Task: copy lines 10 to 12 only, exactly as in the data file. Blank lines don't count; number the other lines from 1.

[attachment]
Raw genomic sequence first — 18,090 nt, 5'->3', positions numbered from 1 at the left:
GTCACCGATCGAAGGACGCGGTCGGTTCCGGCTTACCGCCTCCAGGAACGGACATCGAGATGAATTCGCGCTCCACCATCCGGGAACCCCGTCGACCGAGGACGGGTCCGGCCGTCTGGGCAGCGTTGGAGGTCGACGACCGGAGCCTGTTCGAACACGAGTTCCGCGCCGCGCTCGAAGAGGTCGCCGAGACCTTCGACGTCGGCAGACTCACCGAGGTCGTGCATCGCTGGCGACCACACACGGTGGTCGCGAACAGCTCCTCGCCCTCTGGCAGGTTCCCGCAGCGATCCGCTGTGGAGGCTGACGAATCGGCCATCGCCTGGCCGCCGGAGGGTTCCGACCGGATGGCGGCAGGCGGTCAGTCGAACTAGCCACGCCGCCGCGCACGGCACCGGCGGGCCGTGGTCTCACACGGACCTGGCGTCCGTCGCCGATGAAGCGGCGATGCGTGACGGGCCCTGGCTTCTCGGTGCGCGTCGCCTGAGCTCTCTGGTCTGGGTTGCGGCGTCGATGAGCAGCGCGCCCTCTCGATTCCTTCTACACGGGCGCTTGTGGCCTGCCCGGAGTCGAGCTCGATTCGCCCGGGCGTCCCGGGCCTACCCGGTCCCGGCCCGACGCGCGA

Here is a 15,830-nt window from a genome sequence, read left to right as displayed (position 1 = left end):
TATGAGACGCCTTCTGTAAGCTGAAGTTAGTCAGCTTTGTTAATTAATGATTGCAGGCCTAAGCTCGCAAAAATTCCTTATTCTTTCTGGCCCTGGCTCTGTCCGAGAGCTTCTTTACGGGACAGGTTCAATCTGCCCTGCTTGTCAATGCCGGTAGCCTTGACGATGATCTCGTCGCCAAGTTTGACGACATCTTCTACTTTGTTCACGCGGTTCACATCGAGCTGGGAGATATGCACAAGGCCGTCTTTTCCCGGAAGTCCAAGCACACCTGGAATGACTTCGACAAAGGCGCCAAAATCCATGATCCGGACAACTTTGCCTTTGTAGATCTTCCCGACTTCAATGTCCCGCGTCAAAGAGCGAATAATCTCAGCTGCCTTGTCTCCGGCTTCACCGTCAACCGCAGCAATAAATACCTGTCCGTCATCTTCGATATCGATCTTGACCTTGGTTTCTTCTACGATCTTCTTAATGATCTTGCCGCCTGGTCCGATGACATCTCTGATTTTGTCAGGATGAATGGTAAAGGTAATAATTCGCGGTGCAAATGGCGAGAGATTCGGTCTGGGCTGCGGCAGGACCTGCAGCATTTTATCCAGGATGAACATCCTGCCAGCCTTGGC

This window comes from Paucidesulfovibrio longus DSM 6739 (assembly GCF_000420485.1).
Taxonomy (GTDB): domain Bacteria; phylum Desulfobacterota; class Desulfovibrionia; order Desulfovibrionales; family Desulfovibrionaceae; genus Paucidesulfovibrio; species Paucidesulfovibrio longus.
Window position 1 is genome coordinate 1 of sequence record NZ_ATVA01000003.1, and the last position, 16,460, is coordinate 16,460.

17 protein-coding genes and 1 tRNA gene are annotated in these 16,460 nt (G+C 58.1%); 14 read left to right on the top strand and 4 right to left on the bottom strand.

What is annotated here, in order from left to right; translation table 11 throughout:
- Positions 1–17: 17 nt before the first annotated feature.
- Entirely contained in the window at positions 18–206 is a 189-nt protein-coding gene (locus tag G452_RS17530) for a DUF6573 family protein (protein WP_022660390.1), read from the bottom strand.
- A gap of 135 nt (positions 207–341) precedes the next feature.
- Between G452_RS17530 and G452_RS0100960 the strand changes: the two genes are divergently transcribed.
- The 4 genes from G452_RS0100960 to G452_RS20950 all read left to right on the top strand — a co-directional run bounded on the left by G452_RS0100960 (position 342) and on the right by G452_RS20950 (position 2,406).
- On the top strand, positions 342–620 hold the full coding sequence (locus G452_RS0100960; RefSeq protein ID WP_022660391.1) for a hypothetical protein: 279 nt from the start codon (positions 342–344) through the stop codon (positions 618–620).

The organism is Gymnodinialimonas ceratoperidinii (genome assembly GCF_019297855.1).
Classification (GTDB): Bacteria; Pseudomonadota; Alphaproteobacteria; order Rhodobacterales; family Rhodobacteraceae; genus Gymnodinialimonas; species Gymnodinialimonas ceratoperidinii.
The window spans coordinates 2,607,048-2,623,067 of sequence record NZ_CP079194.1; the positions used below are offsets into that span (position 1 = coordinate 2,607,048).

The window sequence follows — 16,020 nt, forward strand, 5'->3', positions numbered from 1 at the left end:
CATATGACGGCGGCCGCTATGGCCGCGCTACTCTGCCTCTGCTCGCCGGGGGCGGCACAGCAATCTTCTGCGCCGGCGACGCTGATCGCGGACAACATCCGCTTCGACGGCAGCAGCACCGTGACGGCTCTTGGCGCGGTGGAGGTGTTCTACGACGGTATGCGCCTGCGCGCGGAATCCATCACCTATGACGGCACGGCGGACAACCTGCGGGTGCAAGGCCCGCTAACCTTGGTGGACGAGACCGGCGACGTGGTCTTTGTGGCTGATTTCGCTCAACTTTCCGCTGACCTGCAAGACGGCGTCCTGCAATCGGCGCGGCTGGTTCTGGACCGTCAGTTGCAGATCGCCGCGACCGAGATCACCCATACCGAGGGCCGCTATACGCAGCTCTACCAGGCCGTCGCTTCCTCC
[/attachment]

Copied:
- Positions 1–17: 17 nt before the first annotated feature.
- Entirely contained in the window at positions 18–206 is a 189-nt protein-coding gene (locus tag G452_RS17530) for a DUF6573 family protein (protein WP_022660390.1), read from the bottom strand.
- A gap of 135 nt (positions 207–341) precedes the next feature.